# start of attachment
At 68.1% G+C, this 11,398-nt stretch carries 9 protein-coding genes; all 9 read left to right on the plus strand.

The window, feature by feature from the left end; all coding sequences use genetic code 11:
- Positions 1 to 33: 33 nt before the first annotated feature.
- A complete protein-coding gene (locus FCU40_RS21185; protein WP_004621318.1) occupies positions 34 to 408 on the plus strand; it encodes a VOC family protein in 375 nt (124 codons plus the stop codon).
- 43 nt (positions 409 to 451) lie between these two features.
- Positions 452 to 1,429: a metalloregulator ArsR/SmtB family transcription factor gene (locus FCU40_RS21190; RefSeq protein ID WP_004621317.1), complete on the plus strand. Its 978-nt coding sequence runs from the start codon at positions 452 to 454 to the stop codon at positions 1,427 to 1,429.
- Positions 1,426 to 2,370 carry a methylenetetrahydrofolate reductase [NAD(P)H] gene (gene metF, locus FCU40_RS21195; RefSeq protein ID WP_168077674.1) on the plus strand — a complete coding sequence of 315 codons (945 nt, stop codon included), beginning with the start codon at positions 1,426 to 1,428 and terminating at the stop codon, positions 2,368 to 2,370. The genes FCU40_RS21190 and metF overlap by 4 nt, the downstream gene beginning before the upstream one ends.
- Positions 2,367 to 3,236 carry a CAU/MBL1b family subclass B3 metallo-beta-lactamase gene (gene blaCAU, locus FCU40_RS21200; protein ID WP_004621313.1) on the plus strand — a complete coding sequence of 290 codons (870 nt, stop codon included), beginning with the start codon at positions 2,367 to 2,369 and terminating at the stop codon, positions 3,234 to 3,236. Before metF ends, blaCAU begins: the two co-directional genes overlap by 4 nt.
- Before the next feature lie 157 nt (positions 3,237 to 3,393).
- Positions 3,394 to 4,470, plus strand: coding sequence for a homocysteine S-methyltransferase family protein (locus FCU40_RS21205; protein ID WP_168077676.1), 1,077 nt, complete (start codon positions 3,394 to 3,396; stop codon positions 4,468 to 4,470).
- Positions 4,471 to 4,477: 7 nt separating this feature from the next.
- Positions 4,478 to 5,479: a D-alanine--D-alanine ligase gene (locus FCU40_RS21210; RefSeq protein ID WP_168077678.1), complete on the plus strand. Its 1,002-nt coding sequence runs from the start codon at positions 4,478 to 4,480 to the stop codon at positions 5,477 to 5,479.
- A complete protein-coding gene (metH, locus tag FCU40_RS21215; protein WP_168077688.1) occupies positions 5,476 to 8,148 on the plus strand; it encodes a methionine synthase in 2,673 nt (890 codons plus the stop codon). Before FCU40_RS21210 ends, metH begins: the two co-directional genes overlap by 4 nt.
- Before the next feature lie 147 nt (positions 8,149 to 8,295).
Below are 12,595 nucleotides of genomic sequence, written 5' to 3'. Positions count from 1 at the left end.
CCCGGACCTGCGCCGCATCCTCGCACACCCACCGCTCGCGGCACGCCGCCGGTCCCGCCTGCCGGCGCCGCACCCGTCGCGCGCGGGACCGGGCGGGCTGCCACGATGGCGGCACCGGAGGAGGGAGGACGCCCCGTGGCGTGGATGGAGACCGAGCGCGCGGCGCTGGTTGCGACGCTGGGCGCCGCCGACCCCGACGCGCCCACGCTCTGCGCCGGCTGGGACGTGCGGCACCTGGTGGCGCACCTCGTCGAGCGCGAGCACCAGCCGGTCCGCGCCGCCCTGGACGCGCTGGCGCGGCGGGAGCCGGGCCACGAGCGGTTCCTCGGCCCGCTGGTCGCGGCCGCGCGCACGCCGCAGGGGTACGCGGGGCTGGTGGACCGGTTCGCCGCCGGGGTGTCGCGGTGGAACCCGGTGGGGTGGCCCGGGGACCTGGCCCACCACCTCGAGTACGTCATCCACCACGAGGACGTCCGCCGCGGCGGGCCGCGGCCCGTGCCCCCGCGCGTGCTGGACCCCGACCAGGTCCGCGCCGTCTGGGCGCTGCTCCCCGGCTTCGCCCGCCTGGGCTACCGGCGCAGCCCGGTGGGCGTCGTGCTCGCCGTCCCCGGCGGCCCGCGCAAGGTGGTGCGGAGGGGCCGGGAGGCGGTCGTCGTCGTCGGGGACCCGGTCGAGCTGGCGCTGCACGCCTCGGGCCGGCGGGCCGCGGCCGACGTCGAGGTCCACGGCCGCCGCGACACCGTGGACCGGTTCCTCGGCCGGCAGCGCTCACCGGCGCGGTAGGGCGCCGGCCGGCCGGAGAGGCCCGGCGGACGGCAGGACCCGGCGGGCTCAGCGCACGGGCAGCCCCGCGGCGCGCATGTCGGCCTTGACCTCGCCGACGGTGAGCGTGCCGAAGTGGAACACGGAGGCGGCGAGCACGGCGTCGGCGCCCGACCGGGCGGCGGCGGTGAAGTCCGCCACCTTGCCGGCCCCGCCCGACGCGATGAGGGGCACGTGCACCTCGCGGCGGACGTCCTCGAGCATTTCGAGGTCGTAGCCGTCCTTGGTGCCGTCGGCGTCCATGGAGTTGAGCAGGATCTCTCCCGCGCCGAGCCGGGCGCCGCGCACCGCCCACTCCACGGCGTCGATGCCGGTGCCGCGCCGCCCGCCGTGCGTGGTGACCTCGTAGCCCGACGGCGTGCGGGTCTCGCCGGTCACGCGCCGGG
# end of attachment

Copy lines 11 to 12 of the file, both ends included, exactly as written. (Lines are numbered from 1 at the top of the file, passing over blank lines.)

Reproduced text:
- Positions 4,471 to 4,477: 7 nt separating this feature from the next.
- Positions 4,478 to 5,479: a D-alanine--D-alanine ligase gene (locus FCU40_RS21210; RefSeq protein ID WP_168077678.1), complete on the plus strand. Its 1,002-nt coding sequence runs from the start codon at positions 4,478 to 4,480 to the stop codon at positions 5,477 to 5,479.